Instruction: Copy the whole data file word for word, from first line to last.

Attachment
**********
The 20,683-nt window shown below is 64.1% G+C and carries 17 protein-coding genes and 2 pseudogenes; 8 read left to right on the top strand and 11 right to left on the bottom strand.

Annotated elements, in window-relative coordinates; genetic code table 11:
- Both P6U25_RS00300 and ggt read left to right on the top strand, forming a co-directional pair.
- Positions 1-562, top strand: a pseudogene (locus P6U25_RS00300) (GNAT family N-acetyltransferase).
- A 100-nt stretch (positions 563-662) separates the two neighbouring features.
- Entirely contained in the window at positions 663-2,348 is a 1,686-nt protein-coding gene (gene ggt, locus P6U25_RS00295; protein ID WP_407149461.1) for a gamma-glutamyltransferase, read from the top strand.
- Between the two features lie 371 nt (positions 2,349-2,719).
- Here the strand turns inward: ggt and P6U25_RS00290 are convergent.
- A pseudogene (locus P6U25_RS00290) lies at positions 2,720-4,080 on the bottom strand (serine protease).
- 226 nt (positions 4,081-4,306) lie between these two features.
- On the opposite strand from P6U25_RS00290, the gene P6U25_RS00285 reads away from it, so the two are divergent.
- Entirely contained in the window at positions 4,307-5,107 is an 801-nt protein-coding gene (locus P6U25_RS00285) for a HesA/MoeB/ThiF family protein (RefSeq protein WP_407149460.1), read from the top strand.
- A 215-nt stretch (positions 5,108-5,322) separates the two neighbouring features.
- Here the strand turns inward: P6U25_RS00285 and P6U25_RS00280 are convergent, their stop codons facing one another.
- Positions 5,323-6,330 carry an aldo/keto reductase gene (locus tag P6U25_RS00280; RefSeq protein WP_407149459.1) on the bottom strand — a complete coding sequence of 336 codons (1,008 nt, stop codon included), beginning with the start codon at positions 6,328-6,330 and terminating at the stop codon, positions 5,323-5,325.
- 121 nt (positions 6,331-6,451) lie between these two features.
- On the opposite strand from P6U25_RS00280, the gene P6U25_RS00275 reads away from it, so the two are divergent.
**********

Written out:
The 20,683-nt window shown below is 64.1% G+C and carries 17 protein-coding genes and 2 pseudogenes; 8 read left to right on the top strand and 11 right to left on the bottom strand.

Annotated elements, in window-relative coordinates; genetic code table 11:
- Both P6U25_RS00300 and ggt read left to right on the top strand, forming a co-directional pair.
- Positions 1-562, top strand: a pseudogene (locus P6U25_RS00300) (GNAT family N-acetyltransferase).
- A 100-nt stretch (positions 563-662) separates the two neighbouring features.
- Entirely contained in the window at positions 663-2,348 is a 1,686-nt protein-coding gene (gene ggt, locus P6U25_RS00295; protein ID WP_407149461.1) for a gamma-glutamyltransferase, read from the top strand.
- Between the two features lie 371 nt (positions 2,349-2,719).
- Here the strand turns inward: ggt and P6U25_RS00290 are convergent.
- A pseudogene (locus P6U25_RS00290) lies at positions 2,720-4,080 on the bottom strand (serine protease).
- 226 nt (positions 4,081-4,306) lie between these two features.
- On the opposite strand from P6U25_RS00290, the gene P6U25_RS00285 reads away from it, so the two are divergent.
- Entirely contained in the window at positions 4,307-5,107 is an 801-nt protein-coding gene (locus P6U25_RS00285) for a HesA/MoeB/ThiF family protein (RefSeq protein WP_407149460.1), read from the top strand.
- A 215-nt stretch (positions 5,108-5,322) separates the two neighbouring features.
- Here the strand turns inward: P6U25_RS00285 and P6U25_RS00280 are convergent, their stop codons facing one another.
- Positions 5,323-6,330 carry an aldo/keto reductase gene (locus tag P6U25_RS00280; RefSeq protein WP_407149459.1) on the bottom strand — a complete coding sequence of 336 codons (1,008 nt, stop codon included), beginning with the start codon at positions 6,328-6,330 and terminating at the stop codon, positions 5,323-5,325.
- 121 nt (positions 6,331-6,451) lie between these two features.
- On the opposite strand from P6U25_RS00280, the gene P6U25_RS00275 reads away from it, so the two are divergent.